In short, it is a book full of questions and answers on biblical doctrine.  They sell so many different kinds of catechisms, it can be overwhelming to know where to start.  They have really long, theological ones and really short ones made for kids.  The only thing I knew is that I wanted something that was easy for my children to understand, that wasn’t extremely boring.  And I have a wide age range of children!  They start at 14 and go all the way down to 7 months.  Of course, I also wanted something easy for me to teach.  And yes, I do realize that the 7 month old probably won’t be getting much out of it yet!  LOL

The reason, for teaching the children through catechism is so that we can catch them when they are young.  Teach them doctrine that they will not get through Bible stories.  It will give them a biblical worldview in which to base decisions in their lives upon.  It will give them a solid foundation of Biblical principles that they can sift new knowledge that they are obtaining over the years through.

 Well, fast forward a year, I still hadn’t purchased anything like that for them.  Finally, I ran across this book called Training Hearts, Teaching Minds by Starr Meade.  It is a book of family devotions based on the Shorter Catechism.  What I loved about it is that it breaks each Catechism question down into a week of 6 short little lessons.  You would do one a day for 6 days, reading the Scripture to go along with it.

For example:

Week 1
Q. 1.  What is Man’s Primary Purpose?
A.  Man’s primary purpose is to glorify God and to enjoy Him forever.

Then, Monday through Saturday, you read a short paragraph explaining that concept in a little more detail, along with a Scripture verse that helps to solidify it.  By the end of the week, they usually have the answer to that question memorized, as well as a week of repetitive explanation on exactly what it means to glorify God and enjoy Him forever.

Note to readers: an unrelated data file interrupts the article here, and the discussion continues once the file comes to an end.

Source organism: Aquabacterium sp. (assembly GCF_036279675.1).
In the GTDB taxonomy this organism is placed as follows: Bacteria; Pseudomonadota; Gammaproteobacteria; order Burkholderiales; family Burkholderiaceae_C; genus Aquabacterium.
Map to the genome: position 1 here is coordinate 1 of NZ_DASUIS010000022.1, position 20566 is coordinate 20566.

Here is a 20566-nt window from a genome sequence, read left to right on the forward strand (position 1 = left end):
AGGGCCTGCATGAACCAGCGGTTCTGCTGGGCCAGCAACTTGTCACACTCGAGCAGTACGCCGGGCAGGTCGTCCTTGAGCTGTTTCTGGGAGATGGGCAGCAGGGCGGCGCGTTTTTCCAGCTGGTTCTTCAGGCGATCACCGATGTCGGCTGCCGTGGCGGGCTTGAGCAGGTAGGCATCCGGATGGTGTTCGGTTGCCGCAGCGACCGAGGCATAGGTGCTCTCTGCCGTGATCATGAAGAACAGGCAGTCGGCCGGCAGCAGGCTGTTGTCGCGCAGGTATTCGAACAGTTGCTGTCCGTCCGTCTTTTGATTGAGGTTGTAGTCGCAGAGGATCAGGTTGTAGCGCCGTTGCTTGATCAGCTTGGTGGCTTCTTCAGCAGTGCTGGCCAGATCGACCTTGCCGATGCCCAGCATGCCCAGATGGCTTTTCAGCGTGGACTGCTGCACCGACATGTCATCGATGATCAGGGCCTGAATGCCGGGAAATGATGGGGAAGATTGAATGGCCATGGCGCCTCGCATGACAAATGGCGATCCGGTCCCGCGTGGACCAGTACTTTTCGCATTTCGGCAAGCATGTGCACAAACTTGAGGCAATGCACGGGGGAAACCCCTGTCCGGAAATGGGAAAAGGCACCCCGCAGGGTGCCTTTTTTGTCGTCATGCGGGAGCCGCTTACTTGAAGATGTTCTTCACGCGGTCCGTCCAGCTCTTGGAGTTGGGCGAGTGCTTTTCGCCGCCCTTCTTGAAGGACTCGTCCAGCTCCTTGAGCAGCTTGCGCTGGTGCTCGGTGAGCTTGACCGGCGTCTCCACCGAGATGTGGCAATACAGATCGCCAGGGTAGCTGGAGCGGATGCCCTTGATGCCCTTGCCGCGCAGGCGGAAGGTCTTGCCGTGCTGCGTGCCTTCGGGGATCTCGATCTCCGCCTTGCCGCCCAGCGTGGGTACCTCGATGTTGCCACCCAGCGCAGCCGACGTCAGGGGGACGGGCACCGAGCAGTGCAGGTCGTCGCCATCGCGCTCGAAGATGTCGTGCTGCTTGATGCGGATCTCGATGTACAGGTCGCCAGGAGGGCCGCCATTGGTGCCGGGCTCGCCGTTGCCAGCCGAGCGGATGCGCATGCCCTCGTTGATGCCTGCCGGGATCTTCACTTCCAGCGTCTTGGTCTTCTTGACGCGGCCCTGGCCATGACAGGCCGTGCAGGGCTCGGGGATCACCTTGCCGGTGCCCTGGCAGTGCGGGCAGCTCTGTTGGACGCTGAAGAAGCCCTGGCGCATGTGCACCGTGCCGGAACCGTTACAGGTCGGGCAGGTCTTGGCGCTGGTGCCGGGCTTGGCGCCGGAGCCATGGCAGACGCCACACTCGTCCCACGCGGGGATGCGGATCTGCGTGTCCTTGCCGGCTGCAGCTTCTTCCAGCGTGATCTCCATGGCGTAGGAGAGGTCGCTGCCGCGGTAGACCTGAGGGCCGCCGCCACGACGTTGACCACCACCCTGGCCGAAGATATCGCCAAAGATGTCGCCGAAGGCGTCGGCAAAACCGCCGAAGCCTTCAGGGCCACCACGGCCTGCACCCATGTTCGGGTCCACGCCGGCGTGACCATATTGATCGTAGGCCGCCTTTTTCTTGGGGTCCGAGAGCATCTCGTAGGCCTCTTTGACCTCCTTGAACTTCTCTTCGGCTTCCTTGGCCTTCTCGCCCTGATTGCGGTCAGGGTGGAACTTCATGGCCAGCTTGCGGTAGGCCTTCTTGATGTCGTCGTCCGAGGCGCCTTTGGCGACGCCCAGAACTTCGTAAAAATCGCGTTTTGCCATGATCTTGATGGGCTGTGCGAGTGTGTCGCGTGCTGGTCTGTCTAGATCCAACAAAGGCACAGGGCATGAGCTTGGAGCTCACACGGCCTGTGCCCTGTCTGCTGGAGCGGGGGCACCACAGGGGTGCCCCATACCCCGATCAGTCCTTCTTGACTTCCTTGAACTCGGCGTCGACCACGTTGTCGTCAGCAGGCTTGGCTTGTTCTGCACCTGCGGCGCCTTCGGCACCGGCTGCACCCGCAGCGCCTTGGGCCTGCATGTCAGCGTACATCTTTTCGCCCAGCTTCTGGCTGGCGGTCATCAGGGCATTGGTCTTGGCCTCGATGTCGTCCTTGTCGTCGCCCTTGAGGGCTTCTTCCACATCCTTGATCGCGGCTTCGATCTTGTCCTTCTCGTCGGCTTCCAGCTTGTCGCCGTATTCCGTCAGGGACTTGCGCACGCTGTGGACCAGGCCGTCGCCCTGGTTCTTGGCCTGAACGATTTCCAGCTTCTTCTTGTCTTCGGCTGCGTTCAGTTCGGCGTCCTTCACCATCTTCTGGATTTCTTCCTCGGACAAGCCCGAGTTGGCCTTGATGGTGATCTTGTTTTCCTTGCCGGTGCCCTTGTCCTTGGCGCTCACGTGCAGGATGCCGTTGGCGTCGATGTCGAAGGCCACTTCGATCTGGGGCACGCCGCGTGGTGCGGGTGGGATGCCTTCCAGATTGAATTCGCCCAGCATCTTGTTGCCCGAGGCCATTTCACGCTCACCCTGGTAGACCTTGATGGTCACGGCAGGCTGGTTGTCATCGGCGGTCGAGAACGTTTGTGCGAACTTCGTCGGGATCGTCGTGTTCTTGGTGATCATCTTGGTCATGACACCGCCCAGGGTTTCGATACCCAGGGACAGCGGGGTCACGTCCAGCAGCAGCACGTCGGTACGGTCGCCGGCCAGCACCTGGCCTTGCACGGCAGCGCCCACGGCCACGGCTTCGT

Just what I needed!  I’m telling you, I need things that are easy….or I just won’t do them.  This definitely falls into that category!  We recently started doing this devotional book again and I was really surprised to see what some of my children had retained after not doing it for a couple of months.  I’m excited to see what they learn in the coming months!

Some other resources that we have used to teach our children about being a Christian and their Biblical Worldview are:

  • Awana program at a local church – I’m really excited at the amount of Scripture in my children because of this program!
  • Light Bearers – my 14 year old is using this to help him think through his worldview.  It’s been a really neat program, helping him to think more Biblically.
  • Bright Lights – this is a program specifically for girls to encourage one another to live Godly lives and to develop Godly disciplines of Bible reading, prayer and memorization.



What about you?  What are your favorite resources to teach your children to further their Christian walk?  Even if  you’re not a homeschooler, please share if you have a favorite!  Most of these resources are easily used, regardless of if the child is homeschooled or not.

Home Made Mouse Valentine Cards

This is a really simple Valentine card that we made several years ago. My 12 year old daughter decided she didn’t want to give store bought Valentine’s away this year, so she made these up for her friends again.  It’s been several years since we made them, so I’m sure they don’t even remember them!

Here’s what you need:

Construction paper hearts, folded in half
Construction paper cut as mouse ears
Googly eyes (or you could draw them on)
yarn for the tale
Tape to tape it in (or could try glue)
Markers to draw nose on and to write a note on the inside.

The Mouse’s body is a heart folded in half.

Super cute and super easy!